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Ƶ Celebrates Past, Present, and Future at Reunion 2024

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Last weekend, nearly 2,100 alumni and guests returned to campus for Reunion 2024 to reconnect with longtime friends, reflect on the history of Ƶ, and look toward its future. This year marked the anniversaries of several key moments in University history, including the 50th anniversary of graduates in the Class of 1974 — Ƶ’s first fully coeducational class.

During a Q&A session with alumni, President Brian W. Casey provided a Third-Century Plan update and revealed sketches of the Lower Campus revitalization project. on the first two residences, 66 and 70 Broad St., kicking off a $200 million effort to enhance student and residential life on Ƶ’s Lower Campus.

“This is the beginning of a long-term project that will transform the way Ƶ students live,” says Casey. “We want to ensure that every Ƶ student, by the time they’re juniors and seniors, has access to a robust social living experience.”

Casey also affirmed the impact of the Ƶ Commitment, an initiative in access and affordability, originally launched in 2020. Since its implementation, the commitment has steadily increased its impact, now replacing student loans with University grants for students whose household incomes are less than $175,000 per year and covering additional costs of attendance. Students from households making less than $80,000 per year attend Ƶ tuition-free.

“Ƶ is most fundamentally about people,” says Casey. “We try to bring the best students, faculty, and staff to campus, because when you do that, everything else follows. So, we must have the resources to make sure our financial aid packages are sufficient — that may be one of the most important things we do.”

Later, the University welcomed alumni and friends into the new Robert H.N. Ho Mind, Brain, and Behavior Center at Olin Hall, another key Third-Century priority.

Throughout the weekend, reunion college events underscored the full scale of the liberal arts experience and celebrated a range of disciplines — from natural sciences to the arts — while also marking key milestones in Ƶ history.

On Saturday afternoon, alumni gathered to celebrate the 20th anniversary of the Upstate Institute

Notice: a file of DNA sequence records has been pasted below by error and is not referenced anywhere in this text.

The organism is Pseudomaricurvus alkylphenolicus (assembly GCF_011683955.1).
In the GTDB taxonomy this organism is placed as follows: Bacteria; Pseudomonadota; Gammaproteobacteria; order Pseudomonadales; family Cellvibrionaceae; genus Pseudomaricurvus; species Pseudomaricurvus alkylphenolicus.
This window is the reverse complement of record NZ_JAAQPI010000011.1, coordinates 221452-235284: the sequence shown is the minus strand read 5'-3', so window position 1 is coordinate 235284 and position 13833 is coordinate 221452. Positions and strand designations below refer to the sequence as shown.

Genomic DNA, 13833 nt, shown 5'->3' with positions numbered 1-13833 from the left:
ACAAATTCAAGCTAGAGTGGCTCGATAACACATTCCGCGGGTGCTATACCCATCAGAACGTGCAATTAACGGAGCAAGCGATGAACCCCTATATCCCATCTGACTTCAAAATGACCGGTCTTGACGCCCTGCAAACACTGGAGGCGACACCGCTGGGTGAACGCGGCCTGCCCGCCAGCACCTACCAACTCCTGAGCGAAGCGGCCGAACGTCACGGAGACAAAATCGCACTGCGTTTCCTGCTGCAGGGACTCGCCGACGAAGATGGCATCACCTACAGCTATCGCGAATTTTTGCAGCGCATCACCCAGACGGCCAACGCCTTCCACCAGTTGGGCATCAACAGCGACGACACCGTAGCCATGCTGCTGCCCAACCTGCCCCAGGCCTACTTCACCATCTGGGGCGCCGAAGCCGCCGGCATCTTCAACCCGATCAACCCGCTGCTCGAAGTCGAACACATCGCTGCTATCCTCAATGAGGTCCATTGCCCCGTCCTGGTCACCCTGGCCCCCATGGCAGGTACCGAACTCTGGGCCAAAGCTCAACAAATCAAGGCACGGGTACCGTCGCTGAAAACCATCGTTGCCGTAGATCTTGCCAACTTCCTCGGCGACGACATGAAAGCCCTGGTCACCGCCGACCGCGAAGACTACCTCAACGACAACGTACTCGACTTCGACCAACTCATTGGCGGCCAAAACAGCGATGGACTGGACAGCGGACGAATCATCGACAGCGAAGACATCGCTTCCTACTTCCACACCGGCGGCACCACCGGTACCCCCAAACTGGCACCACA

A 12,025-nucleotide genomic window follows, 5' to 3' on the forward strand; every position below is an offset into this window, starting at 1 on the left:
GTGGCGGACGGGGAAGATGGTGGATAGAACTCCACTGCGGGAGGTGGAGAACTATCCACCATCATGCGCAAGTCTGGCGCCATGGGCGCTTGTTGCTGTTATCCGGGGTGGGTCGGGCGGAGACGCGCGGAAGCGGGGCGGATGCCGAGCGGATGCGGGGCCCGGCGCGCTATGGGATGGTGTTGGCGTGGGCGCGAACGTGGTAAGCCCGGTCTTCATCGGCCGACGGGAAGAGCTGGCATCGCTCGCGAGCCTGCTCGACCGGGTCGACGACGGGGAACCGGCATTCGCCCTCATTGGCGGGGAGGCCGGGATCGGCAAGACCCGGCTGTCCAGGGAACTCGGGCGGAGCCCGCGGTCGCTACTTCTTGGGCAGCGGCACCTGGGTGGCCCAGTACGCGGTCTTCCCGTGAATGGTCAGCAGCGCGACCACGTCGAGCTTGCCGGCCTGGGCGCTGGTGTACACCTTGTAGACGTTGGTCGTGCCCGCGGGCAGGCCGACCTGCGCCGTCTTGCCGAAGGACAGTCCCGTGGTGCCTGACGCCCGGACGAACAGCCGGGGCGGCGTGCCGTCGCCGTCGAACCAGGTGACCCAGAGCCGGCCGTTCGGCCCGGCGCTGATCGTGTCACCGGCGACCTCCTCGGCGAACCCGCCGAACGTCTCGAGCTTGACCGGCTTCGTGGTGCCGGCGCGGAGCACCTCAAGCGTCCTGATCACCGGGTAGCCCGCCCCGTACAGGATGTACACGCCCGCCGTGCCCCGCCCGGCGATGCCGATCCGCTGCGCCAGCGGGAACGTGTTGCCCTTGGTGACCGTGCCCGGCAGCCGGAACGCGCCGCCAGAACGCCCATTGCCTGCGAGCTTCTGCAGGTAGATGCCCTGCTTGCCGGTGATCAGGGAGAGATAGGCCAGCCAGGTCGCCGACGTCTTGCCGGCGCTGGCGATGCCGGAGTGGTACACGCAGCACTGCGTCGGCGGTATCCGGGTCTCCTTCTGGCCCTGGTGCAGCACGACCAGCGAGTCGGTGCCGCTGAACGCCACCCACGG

“The Upstate Institute is small but mighty,” said Director Catherine Cardelús, professor of biology and environmental studies. “To create linkages between Ƶ and the regional community, we focus on addressing community-identified needs.” 

Cardelús was joined by this year’s cohort of Summer Field School Fellows, who took to the microphone to describe their projects with several community-serving organizations, including The Center for refugees arriving to Utica and the National Abolition Hall of Fame and Museum in Peterboro. 

Many alumni led Reunion College sessions, including Eamon Javers ’94, who recapped an exposé he broke as a senior correspondent with CNBC. In this in-depth conversation, Javers described how he uncovered the story of Xu Yanjun, a Chinese spy who was subsequently convicted in U.S. federal court of trying to steal intel from GE Aerospace.

“There are several factors that can cause a person to spy,” says Javers. Money, ideology, compromise, and ego could be to blame, but “in this case, I think it was flattery.” 

That evening, alumni of the Swinging ’Gates took to the stage for a 50th anniversary concert mirroring Taylor Swift’s Eras tour. Alumni from four eras of the Swinging ’Gates — from the ’70s to the present — performed a few songs each, from “California Dreamin’” by The Mamas & Papas to “Green Light” by Lorde.

Reunion 2024 also honored the 50th anniversary of UNIDAD, the forerunner of the University’s Latin American Student Organization. 

Another key part of each reunion weekend is the annual Alumni Council Awards Ceremony, which recognizes alumni, faculty, and staff members for outstanding commitment and service to the University. Four alumni received the Wm. Brian Little ’64 Award for Distinguished Service to Ƶ. The council also awarded 13 Maroon Citations, the Alumni Corporation Humanitarian Award, and three Ann Yao ’80 Memorial Young Alumni Awards.

“I never pictured Ƶ being such an important part of my identity five years out,” said Emily Kahn ’19, one of those who received the Ann Yao award. “My Ƶ friends are still my best friends.”

Following the ceremony, alumni marched down the hill in the Torchlight Procession, led by the Class of 1974. “I was thrilled when I arrived at Ƶ and shared a pioneering spirit with the women in my class,” says Sarah Rubinton Laditka ’74, who married Jim Laditka ’73 during her graduation weekend. “My 50th Reunion was a double celebration.”